Bhutan Trade

Subchapters:

  • Business Relationships
  • Foreign direct investment
  • FTAs ​​and Treaties
  • Development Cooperation
  • Prospective fields of study (MOP)

Business relations

Trade relations with the EU

The trade balance between the EU and Bhutan is positive. EU exports to Bhutan were worth €18.1 million in 2021. Imports from Bhutan to the EU amounted to EUR million. The main items of import include industrial products and agricultural products. Major exports include industrial products and agricultural products.

  • Allcountrylist: Overview of major industries in Bhutan, including mining, construction, transportation, tourism, and foreign trade.
2017 2018 2019 2020 2021
Exports from the EU (million EUR) 12.6 8.7 31.3 83 18.1
Imports into the EU (million EUR) 13.2 26.3 10 5.7 6.9
Balance with the EU (million EUR) 0.6 17.6 -21.2 -77.3 -11.2

Source: European Commission

Trade relations with the Czech Republic

Mutual trade between the Czech Republic and Bhutan is minimal, the balance sheet and the commodity structure are very fluctuating and are only intermittent.

2017 2018 2019 2020 2021
Exports from the Czech Republic (billion CZK) 0 0 0 0 ON
Imports to the Czech Republic (billion CZK) ON ON ON ON ON
Balance with the Czech Republic (billion CZK) 0 0 0 0 ON

Source: CZSO

Trade relations with countries outside the EU

Data for Bhutan’s foreign trade with non-EU countries is not available.

2017 2018 2019 2020 2021
Exports from countries outside the EU (million EUR) ON ON ON ON ON
Imports to countries outside the EU (million EUR) ON ON ON ON ON
Balance with non-EU countries (million EUR) ON ON ON ON ON

Source: EIU, Eurostat

Foreign direct investment

In recent years, Bhutan has been revising its policies and increasing its efforts to attract foreign direct investment (FDI). First, overall FDI inflows have been quite limited, averaging less than US$20 million per year since 2010. In 2016, FDI inflows in Bhutan turned negative (-US$13 million), while it recovered to US$10 million in 2017, but fell to US$5 million in 2018. This is significantly less than other South Asian countries. In 2016, South Asia attracted US$54 billion in FDI, consisting of India ($44 billion), Bangladesh ($billion), Pakistan ($2.0 billion), Sri Lanka ($898 million), Nepal (106 million $) and Afghanistan ($100 million). It is even lower per capita. India is the largest investor (mainly in manufacturing), followed by Singapore (15%) and Thailand (13%), which invested mainly in the service sector. Overall, 65% of FDI came from Asia, 25% from Europe, 9% from the Americas and about 1% from Oceania. Most of the FDI projects are located in the capital city of Thimphu. Bhutan is still the Asian country that attracts the least FDI (also due to its small size). This is in marked contrast to East Asia.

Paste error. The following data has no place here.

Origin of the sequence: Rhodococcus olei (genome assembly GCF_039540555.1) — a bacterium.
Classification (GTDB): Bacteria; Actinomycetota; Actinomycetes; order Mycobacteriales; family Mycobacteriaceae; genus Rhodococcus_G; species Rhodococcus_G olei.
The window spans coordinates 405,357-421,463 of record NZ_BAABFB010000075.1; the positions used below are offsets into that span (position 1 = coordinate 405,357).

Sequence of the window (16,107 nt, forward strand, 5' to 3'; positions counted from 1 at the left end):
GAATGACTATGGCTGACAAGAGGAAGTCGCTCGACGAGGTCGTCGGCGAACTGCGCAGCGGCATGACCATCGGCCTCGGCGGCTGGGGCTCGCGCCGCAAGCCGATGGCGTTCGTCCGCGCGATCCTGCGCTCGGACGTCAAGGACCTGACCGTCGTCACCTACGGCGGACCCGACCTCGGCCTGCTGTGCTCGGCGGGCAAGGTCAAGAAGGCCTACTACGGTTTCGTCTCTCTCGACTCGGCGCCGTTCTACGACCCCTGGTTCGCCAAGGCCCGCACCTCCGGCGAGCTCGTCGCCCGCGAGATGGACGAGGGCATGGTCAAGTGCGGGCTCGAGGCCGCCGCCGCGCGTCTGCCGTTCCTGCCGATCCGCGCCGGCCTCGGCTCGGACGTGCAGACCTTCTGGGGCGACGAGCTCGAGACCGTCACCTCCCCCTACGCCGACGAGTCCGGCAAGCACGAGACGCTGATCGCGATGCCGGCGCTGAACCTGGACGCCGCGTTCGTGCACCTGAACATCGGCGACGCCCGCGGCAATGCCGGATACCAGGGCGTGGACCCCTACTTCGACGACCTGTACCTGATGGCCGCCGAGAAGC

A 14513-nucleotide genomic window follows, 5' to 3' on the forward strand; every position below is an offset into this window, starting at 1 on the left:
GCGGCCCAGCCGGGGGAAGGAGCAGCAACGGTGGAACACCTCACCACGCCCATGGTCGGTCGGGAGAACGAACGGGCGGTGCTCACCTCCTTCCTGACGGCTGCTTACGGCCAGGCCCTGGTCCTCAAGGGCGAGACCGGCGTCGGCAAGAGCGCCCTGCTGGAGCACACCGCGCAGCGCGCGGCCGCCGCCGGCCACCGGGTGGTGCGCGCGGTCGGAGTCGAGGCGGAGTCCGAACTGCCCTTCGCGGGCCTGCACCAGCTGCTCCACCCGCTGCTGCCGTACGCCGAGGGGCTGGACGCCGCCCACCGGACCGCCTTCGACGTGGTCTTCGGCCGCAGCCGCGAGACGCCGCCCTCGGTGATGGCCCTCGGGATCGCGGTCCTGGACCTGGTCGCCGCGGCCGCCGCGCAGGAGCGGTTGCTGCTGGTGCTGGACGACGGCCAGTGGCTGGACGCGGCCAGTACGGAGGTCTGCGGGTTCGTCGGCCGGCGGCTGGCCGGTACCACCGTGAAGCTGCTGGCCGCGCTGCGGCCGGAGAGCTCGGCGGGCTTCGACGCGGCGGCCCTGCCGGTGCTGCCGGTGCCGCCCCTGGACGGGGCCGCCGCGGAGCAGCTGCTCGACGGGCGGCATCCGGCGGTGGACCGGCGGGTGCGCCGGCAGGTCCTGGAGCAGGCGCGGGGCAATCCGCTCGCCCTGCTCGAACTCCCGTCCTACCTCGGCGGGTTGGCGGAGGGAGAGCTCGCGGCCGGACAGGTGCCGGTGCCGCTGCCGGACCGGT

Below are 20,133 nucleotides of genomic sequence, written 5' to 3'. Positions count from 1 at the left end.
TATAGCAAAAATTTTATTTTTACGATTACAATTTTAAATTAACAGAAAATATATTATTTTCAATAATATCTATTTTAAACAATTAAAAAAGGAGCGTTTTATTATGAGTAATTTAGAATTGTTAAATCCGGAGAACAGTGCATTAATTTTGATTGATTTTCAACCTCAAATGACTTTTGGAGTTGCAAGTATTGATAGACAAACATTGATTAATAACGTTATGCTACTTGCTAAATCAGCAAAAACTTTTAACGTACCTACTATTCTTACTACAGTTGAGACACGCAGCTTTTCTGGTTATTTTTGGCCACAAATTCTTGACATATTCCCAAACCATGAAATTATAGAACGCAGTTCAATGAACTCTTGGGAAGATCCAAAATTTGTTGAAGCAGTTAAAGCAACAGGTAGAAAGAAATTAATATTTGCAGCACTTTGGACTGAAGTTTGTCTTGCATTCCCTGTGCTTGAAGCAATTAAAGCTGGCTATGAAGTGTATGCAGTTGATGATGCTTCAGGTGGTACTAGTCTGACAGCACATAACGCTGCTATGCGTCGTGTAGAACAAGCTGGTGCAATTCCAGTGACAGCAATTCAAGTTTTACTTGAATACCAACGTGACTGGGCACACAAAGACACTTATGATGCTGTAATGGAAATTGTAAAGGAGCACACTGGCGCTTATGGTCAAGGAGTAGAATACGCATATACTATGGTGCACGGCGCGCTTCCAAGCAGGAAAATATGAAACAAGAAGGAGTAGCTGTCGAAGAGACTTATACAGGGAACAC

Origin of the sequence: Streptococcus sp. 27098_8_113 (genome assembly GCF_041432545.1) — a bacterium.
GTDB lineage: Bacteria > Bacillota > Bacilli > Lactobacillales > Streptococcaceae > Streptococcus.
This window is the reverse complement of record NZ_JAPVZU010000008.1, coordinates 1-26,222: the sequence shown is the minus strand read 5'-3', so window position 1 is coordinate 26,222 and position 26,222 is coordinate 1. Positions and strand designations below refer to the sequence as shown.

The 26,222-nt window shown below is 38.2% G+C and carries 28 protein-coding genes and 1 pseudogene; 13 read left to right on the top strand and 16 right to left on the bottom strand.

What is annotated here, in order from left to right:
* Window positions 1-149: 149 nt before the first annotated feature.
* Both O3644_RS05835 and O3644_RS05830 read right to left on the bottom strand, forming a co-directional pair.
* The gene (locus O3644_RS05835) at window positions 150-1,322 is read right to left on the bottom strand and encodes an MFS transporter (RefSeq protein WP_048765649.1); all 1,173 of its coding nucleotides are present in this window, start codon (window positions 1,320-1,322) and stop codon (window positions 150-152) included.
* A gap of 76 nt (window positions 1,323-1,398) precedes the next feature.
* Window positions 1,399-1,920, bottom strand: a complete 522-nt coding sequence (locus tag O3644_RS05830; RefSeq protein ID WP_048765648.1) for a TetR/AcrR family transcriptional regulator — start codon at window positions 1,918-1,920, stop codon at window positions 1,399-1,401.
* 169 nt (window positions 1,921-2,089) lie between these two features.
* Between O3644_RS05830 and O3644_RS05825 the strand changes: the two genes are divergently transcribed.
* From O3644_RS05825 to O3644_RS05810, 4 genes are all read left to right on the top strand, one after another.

FTAs and treaties

With a view to increasing regional trade, Bhutan signed the first preferential trade agreement with Bangladesh in December 2020. Under the agreement, a total of 100 Bangladeshi products have duty-free access to the Bhutanese market and 34 Bhutanese items have duty-free access to Bangladesh.

Neither the EU nor the Czech Republic have concluded any agreements with Bhutan.

Developmental cooperation

India is the largest provider of development aid. Japan is another important partner of Bhutan and also the second largest provider of development aid with the implementation of a whole range of infrastructure projects.

Existing EU assistance includes €42 million under the Multiannual Indicative Program (MIP) 2014-2020. The current EU MIP for the period 2014-2020 was launched in Bhutan by former European Commissioner for Development Andris Pielbalgs. Two main sectors were designated for support in the MIP: Sustainable agriculture and forestry and climate change. An additional EUR 9 million was provided for thematic and regional programs to support climate change and the diversification of agricultural and handicraft exports. In 2019, an increase of €7.3 million was confirmed to contribute to Bhutan’s decentralization efforts and improve the government’s financial space for the implementation of the 12th FYP. This would mean the establishment of a National Search and Rescue Center and wider access to safe and potable water.

Due to the country’s isolation and the difficulty of gaining entry, no Czech non-governmental organizations operate in the country. No small local projects are implemented in Bhutan. The problem is primarily the conditions for financing development projects set by Bhutan, when Bhutanese institutions demand the transfer of the entire financial amount to the project before it starts, which basically makes assistance from the Czech Republic impossible.

Prospective fields of study (MOP)

Bhutan is not included in the ILO.

 

Practical telephone numbers (emergency services, police, firemen, information lines, etc.)

First aid: (02) 22596, 22497, 112

Police: (02) 22470, 113

Fire brigade: (02) 22555, 110

Important web links and contacts

Tourism Board, Official Tourism Information https://www.tourism.gov.bt/

National airline Druk Air https://www.drukair.com.bt/

United Nations website on Bhutan www.undp.org.bt

Government portal www.bhutan.gov.bt

Gross National Happiness Commission www.gnhc.gov.bt

Construction Development Board www.cdb.gov.bt

Ministry of Foreign Affairs www.mfa.gov.bt

Bhutan Trade